Summary: The US Special Operations Command has conducted several surveys of 9000 members about their perceptions about women in combat, in an attempt to “to examine the socio-cultural barriers to integration, and potential solution(s) to overcome those barriers.” There are several stock-standard misunderstandings that proliferate the responses to the surveys, such as women in combat will be more likely to be sexually assaulted if captured. The pentagon has claimed many of the respondents, majority of whom were men serving in male-only units, as “uninformed.”
SOURCE: Anna Mulrine, April 7 2015, ‘ Pentagon faces hurdle to women in special ops: uninformed men,’ Christian Science Monitor, http://www.csmonitor.com/USA/Military/2015/0407/Pentagon-faces-hurdle-to-women-in-Special-Ops-uninformed-men
Summary: Air Force Academy has instigated campaigns to raise awareness and educate cadets about sexual misconduct in light of the recent White House report that 1 in 5 women are sexually assaulted in college, including military service academies. Superintendent of the AFA, Lt. Gen Michelle Johnson suggests that 20% of reported sexual misconduct relates to rape, 20% relate to events prior to joining the academy and the 60% majority of reports are for sexual harassment and “unwanted touching.” The AFA is attempting to raise cadets awareness about what constitutes sexual misconduct, and also to discourage “social media badmouthing.”
SOURCE: Debbie Kelley, 2015, ‘AFA Superintendent wants to talk about ‘uncomfortable’ topic,’ Military.com, 7 April, http://www.military.com/daily-news/2015/04/07/afa-superintendent-wants-to-talk-about-uncomfortable-topic.html
Summary: Several US Amry members have been discipilined or sacked for facilitating a ‘salacious’ photo shoot that used Army vehicles, weapons and personnel that was “not in harmony with [Army] values.” An investigator into this event said he ‘he hoped the Utah National Guard recommended the removal of pornography and other media ‘that promote sexist behavior and objectify women or men’ from military stores.” A video of the shoot surfaced in October 2014, and since then several soldiers face charges of discrediting the Guard, dereliction of duty, conduct unbecoming an officer, and the sale, waste or destruction of military property. Interestingly, many soldiers are also charged with ‘conduct unbecoming an officer,’ for much serious crimes as sexual harassment or assault. If only the army would respond in such a serious way with sexual assault as it did with this bikini photoshoot.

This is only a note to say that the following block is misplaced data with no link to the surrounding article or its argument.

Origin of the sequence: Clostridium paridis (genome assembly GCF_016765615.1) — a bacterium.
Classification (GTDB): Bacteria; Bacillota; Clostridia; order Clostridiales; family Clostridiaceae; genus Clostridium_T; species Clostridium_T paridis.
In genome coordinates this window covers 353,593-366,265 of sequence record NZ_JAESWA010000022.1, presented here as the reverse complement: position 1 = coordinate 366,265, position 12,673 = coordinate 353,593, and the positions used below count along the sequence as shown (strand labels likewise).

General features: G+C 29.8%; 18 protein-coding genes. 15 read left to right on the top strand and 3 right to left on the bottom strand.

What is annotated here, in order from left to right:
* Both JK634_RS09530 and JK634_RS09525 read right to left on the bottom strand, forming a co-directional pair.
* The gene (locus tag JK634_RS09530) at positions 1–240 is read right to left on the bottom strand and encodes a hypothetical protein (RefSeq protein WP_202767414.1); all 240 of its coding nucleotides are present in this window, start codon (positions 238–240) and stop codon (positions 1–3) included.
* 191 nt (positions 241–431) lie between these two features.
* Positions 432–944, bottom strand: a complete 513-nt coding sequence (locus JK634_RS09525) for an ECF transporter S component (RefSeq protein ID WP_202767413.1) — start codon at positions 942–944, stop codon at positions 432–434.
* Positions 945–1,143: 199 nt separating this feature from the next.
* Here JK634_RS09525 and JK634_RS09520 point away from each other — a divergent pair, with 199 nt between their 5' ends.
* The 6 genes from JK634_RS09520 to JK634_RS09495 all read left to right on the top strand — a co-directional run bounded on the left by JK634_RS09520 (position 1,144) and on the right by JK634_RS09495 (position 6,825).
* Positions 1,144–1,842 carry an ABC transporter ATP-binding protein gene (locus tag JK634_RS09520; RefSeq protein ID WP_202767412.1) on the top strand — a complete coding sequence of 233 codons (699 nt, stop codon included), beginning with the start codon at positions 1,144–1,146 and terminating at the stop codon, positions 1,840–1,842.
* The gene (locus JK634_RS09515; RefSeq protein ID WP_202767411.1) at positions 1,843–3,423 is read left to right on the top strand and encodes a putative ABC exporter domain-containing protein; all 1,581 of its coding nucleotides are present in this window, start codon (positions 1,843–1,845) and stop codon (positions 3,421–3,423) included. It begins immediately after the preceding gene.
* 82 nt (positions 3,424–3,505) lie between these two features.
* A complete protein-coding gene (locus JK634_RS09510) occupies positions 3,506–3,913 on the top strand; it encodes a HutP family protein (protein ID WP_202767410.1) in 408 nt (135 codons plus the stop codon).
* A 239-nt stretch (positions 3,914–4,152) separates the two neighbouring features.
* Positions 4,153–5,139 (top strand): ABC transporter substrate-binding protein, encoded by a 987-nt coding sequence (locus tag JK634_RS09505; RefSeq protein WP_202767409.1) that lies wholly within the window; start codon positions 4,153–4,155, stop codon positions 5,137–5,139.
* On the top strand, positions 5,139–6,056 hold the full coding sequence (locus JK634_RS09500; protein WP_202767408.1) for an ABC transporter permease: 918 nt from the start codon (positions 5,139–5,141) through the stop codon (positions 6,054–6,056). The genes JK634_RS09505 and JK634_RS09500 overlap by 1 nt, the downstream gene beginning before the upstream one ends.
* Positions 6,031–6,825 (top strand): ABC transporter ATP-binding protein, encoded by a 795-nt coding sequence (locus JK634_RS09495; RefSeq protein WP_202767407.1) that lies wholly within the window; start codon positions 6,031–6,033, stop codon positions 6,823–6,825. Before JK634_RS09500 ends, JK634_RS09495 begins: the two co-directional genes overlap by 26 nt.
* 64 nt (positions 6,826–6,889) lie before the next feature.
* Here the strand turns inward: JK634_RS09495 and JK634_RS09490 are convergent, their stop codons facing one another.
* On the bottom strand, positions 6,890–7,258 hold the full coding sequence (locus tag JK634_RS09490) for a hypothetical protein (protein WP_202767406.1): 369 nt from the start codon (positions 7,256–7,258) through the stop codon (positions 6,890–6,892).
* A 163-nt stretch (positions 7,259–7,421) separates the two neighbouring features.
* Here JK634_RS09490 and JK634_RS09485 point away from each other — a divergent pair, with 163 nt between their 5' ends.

Source: Daily Mail Reporter, 2015, ‘ Pornography balmed for ‘sexist’ military culture that led to soldier’s photo shoot with bikini-clad models firing high powered-weapon and riding in a tank,’ Daily Mail UK, 5 April, http://www.dailymail.co.uk/news/article-3025702/Pornography-blamed-sexist-military-culture-led-soldiers-photoshoot-bikini-clad-models-firing-high-powered-weapons.html#ixzz3WU2JGd4Y
Summary: The generation of millennial men and women serving in the US forces require greater flexibility in work arrangements to manage their family and service. A recent survey found that the values among young male officers more closely mirror that of women than those of older men, says Mr. Barno, now a distinguished practitioner in residence at American University’s School of International Service in Washington. The US Defense Secretary Carter has asked DoD to “think outside the five-sided box called the Pentagon about how [they] need to change so that [they] remain attractive to our children and our children’s children.” With the concept of the nuclear family breaking down and other industries adapting to changed lifestyles, the defence forces also need to keep up.
Source: Anna Mulrine, 2015, ‘For Military Millenials, ‘ duty or child?’ is not just an issue for women,’ CSMonitor, 4 April, http://www.csmonitor.com/USA/Military/2015/0404/For-military-Millennials-duty-or-child-is-not-just-an-issue-for-women
Summary: Special Operations forces have conducted several surveys on troops’ perceptions and understandings about women in combat. The greatest fear is that training and physical standards will be lowered to integrate women,to the detriment of Special Operations forces. “One survey, by RAND Corp., reflected doubts that women could meet the overall job demands, found concerns that sexual harassment or assault could increase, and cited worries about “unequal treatment” of special operations candidates and personnel. Some worried that if women were let in to some jobs, they might be treated more harshly.” The survey details have not been released officially, however these results were obtained from the public discussions conducted by Special Operations Command.
SOURCE: Lolita C. Balidor, 2015, ‘Special ops survey: troops doubt women cut out for elite combat roles,’ PBSNews, April 4, http://www.pbs.org/newshour/rundown/special-ops-troops-doubt-women-cut-elite-combat-roles/